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PostPosted: Sat Mar 16, 2019 11:31 am 
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Joined: Tue Mar 12, 2019 1:34 pm
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Good morning

I have found your appeals information very insightful and have read all the background information regarding the process of appealing.

A little bit of background information ....
- My DD passed the Kent test.
- We are out of county and she has been allocated a girls comprehensive school.
- The grammar schools that she liked are both 2.4 miles and 2.7 miles in distance.
- My DD has no medical conditions, no older siblings and is not on pupil premium.

QUESTIONS:
- In the appeal, do the panel members know what school my DD has currently been offered?

- Is there any need to point out last year's distance.... in the first round of allocations last year the distance criteria was further than this year...this year the distance has halved...is there any need to point this out on the appeal form? .... would I immediately be put on the back foot by mentioning the distance last year compared to this year?

- We have no extenuating circumstances or medical reasons, will this work against us? We are applying on the basis of over subscription, academic reasons and reasons for wanting a place.

- Would it be beneficial to make my points in the Appeal form as bullet points rather than paragraphs of writing?

- Sorry if I sound vague, this is the first time I have ever been through the appeal system. I have sent an email to the AppealsBox, please can you take a look at my notes and advise whether the appeal is balanced and whether the evidence and reasons are strong enough for an appeal to be upheld?


If you can offer your assistance, I would greatly appreciate you help.

Many thanks

happymum77


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PostPosted: Sat Mar 16, 2019 4:59 pm 
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Welcome to Appeals! :)

happymum77 wrote:
In the appeal, do the panel members know what school my DD has currently been offered?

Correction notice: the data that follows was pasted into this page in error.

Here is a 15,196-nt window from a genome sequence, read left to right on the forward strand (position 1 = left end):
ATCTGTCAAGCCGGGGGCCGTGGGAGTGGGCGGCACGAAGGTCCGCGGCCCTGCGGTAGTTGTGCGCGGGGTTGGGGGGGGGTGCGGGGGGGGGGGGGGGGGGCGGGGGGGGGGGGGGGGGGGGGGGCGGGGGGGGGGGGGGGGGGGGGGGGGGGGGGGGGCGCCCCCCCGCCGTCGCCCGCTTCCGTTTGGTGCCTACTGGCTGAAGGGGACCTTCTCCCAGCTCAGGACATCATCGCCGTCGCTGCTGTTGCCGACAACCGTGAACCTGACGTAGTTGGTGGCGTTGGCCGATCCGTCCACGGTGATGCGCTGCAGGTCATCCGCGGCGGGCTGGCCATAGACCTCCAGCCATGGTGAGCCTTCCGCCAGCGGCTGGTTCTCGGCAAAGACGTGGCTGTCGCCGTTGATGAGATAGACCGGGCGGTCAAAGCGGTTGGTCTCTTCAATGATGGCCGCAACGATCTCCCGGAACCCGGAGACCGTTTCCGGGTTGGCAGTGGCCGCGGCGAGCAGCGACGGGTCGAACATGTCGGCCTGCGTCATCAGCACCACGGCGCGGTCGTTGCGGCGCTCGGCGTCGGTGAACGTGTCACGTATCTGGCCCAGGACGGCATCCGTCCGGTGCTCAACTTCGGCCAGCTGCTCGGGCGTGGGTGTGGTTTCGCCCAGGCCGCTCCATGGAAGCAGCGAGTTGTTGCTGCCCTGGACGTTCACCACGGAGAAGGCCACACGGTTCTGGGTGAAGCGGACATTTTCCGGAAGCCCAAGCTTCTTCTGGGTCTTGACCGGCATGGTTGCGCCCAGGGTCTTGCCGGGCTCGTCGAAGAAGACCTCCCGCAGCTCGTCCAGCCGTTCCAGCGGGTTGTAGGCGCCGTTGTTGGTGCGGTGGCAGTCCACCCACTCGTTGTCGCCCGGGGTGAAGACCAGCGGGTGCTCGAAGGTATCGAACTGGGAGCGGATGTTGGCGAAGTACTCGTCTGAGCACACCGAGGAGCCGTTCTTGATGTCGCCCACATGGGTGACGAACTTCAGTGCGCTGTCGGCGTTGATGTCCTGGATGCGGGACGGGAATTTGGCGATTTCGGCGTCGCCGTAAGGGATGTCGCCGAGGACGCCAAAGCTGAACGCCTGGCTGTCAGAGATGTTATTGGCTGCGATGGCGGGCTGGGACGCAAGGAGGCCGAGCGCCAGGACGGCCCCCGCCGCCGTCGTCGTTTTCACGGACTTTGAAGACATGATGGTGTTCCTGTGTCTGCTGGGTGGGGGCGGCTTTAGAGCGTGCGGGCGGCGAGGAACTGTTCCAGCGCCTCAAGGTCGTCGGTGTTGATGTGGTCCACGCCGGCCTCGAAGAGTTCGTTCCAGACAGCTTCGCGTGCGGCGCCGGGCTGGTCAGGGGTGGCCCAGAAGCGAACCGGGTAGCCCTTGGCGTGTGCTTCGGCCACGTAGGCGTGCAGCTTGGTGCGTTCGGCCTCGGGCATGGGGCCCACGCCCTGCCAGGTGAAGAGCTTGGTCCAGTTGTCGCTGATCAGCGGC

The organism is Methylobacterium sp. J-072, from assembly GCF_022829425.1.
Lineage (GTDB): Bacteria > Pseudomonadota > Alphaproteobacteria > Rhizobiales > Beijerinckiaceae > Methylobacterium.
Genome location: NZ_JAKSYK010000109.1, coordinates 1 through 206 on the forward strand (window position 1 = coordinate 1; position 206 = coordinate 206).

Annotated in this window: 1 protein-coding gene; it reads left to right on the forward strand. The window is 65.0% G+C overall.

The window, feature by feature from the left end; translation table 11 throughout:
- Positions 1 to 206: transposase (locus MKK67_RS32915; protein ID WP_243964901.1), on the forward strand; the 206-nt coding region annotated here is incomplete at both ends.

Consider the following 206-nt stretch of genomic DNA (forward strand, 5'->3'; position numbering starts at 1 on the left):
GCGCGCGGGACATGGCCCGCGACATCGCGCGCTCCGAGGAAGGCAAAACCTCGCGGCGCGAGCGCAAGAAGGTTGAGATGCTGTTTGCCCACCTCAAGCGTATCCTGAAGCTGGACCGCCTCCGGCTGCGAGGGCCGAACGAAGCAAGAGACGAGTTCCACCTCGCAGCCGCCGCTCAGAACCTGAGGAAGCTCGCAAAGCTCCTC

Quote:
      It is difficult to say whether the panel will be given information by the admission authority about preferences or the allocated school. In the case of an LA panel hearing appeals for a community school, or hearing appeals on behalf of an academy, it is quite likely. I would have thought that panels for own-admission authority schools running their own appeals may be less likely to know (although the LA might make the information available for the purposes of an appeal).
      You are entitled to get exactly the same papers as the appeal panel and the presenting officer a week or so before the hearing, so you will be able to see what information, if any, is included.

      Even if the panel has been given no information about your preferences or allocated school in the appeal papers, be prepared for the possibility that they might ask you about them (and about other appeals).

      https://www.elevenplusexams.co.uk/appeals/general#a21

Quote:
- Is there any need to point out last year's distance.... in the first round of allocations last year the distance criteria was further than this year...this year the distance has halved...is there any need to point this out on the appeal form? .... would I immediately be put on the back foot by mentioning the distance last year compared to this year?
To be honest, what would have happened to your application a year ago is unlikely to be of interest to an appeal panel.

On the other hand, if - on the basis of last year's stats - you had moved house specifically to be closer to the school, or within the school's catchment area, they might be sympathetic.

Quote: